Shane Lowry is in a good place to contest the Open Championship

Shane Lowry of Ireland watches his tee shot on the fourth hole

Shane Lowry is in good form on and off the course, just as you would expect from a man who after a second-place finish at the US Open has put himself in the reckoning for his first Ryder Cup team, made it into the FedEx Cup play-offs and moved up the world rankings and those for the Race to Dubai.

The fact that Lowry could and really should be contesting the 145th Open Championship as Ireland’s fifth major winner of the past eight years after leading at Oakmont by four shots after three rounds is not lost on him, however. He admits the Monday and Tuesday afterwards were not easy and there were moments where there might have been a tear or two shed.

“I’ve played 54 holes of the best golf of my life, and I played OK for the next nine and then just the back nine on Sunday, I let it slip a little bit,” he said. “But if you look, for three and a half rounds I was up there and leading in one of the biggest tournaments in the world.”

That said, the man who won the 2009 Irish Open as an amateur is adamant that he is well and truly over the disappointment and his focus now is squarely on the links challenge he faces on the Ayrshire coast. Having contended in the past two US Opens and won the WGC-Bridgestone in 2015, he feels he is arriving on the big stage and the fact that he will be accompanied by Justin Rose and Jordan Spieth for the first two rounds is proof of that.

“I have a really good group and I’m looking forward to that. That’s where I wanted to be,” he said, desperate to avoid sounding too cocky. “I’ve been in plenty of shitty groups over the years, like last-off and first-off. I like the big-time play, I like the big tournaments, I love playing in front of the big crowds. I love playing late on Saturdays and Sundays.”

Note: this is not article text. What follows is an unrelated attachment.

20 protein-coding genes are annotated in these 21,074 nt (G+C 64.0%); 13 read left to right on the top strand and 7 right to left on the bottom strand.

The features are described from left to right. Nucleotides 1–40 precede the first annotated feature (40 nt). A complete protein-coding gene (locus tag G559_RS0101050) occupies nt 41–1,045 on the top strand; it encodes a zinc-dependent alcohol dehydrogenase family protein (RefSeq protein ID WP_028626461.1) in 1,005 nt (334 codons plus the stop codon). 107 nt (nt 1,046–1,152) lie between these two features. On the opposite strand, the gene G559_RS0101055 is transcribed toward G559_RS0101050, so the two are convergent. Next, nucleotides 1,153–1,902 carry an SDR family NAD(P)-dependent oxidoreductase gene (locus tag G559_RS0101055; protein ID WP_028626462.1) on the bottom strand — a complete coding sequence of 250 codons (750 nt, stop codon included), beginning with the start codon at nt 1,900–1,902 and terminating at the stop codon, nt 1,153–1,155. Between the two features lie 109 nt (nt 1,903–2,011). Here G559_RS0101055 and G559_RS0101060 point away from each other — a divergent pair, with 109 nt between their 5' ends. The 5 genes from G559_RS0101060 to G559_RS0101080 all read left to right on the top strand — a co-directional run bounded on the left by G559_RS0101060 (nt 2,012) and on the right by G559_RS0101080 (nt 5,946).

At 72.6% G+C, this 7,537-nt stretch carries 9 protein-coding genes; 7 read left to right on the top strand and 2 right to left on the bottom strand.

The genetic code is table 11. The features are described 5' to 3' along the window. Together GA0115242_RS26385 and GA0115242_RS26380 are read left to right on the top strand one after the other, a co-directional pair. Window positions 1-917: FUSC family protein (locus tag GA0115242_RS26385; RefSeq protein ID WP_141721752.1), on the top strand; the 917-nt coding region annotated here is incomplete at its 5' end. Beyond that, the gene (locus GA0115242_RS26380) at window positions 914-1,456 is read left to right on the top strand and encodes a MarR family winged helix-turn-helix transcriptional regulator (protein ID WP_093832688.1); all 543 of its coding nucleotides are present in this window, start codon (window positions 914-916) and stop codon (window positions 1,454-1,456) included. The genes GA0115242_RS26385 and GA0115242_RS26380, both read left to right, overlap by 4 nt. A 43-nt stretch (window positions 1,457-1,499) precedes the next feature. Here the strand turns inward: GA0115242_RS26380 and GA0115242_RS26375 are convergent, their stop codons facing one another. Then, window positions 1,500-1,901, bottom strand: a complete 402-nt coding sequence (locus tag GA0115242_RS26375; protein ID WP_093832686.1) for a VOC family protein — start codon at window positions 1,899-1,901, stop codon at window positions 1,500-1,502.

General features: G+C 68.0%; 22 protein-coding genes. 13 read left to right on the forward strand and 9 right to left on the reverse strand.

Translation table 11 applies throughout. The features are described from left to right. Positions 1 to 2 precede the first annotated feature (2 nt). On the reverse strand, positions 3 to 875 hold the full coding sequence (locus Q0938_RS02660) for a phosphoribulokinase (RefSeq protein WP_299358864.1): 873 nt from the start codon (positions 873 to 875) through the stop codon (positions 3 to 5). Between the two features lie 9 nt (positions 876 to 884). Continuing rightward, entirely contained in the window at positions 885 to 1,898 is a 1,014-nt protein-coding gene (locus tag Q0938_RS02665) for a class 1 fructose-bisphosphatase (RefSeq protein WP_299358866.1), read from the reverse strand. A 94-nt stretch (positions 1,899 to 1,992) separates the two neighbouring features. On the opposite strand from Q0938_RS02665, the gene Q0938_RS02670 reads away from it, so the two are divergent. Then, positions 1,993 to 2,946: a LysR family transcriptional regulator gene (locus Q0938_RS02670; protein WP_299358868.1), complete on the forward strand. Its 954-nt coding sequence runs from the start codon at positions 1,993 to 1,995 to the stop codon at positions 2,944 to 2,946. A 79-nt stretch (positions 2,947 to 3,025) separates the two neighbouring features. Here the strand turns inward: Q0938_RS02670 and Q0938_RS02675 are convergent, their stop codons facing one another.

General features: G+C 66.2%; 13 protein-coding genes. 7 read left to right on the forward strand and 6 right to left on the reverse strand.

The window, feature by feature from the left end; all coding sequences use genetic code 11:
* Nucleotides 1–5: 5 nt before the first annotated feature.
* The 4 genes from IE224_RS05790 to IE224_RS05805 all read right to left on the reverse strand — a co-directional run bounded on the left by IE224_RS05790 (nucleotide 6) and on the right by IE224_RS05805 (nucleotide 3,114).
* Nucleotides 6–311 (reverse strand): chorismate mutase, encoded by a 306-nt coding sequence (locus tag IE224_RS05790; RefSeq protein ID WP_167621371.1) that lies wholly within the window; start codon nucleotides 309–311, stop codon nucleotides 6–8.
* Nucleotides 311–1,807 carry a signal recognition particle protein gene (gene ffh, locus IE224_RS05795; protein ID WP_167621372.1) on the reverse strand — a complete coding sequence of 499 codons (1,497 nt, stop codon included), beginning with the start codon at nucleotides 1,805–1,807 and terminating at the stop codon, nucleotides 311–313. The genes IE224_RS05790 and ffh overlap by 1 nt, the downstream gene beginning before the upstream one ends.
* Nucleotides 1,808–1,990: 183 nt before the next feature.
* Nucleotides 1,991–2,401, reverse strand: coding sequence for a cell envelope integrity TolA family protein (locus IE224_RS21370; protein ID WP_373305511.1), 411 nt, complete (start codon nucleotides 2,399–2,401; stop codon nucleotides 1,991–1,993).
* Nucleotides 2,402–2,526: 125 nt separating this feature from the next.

“Obviously I had a good win last year and I’ve been up there in a few majors here and there. I just love the heat of it, I love competing at the highest level. There’s no greater buzz in the world. It’s what I go out and I play golf for.”

Although Lowry missed the cut in the Open last year for the first time this will be his fifth attempt to win the Claret Jug, his best finish being a tie for ninth at Hoylake in 2014 when he used the putter only 115 times in the four rounds. The Irishman feels that a similar streak with the shortest club in the bag could take finally him into the winner’s circle.

“The biggest problem is the fairway bunkers, a few of which need to be taken on, but if you play 10, 11 and 12 OK, that’s going to be key for the week,” he said. “I think if I hole a few putts this week I can stand there on Sunday, hopefully on the 18th green lifting the trophy.” So Lowry has got over his Oakmont disappointment, then?

Powered by article was written by Mark Tallentire at Royal Troon, for The Guardian on Wednesday 13th July 2016 17.20 Europe/London © Guardian News and Media Limited 2010